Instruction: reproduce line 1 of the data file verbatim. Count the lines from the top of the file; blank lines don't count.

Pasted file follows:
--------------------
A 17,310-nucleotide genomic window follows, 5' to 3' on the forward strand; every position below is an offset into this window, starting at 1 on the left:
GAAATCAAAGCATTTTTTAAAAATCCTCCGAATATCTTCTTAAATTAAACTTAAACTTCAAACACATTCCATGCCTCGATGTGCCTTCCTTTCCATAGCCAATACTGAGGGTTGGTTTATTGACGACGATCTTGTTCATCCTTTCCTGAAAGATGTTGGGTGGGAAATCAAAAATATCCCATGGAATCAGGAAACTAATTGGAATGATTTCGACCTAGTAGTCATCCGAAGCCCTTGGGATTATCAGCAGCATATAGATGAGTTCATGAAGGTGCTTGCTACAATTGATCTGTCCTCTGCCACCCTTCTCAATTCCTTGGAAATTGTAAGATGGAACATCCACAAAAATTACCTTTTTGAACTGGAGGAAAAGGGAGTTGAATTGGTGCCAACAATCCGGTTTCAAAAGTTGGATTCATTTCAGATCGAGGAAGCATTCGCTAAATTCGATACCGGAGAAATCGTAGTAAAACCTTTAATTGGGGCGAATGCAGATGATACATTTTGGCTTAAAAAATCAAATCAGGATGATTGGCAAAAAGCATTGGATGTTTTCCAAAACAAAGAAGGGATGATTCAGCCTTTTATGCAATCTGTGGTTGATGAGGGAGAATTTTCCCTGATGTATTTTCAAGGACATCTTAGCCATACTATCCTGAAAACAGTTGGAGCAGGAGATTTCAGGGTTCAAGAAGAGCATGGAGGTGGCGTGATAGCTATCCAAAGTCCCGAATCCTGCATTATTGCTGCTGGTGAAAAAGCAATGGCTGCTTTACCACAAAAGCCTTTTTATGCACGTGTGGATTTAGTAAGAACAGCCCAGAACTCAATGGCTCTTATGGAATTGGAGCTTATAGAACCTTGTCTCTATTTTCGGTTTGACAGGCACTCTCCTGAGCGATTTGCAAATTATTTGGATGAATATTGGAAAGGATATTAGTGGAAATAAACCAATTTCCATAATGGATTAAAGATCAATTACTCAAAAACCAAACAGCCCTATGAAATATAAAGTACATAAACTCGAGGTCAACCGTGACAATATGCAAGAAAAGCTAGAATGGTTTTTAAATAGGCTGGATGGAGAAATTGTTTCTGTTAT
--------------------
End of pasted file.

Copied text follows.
A 17,310-nucleotide genomic window follows, 5' to 3' on the forward strand; every position below is an offset into this window, starting at 1 on the left: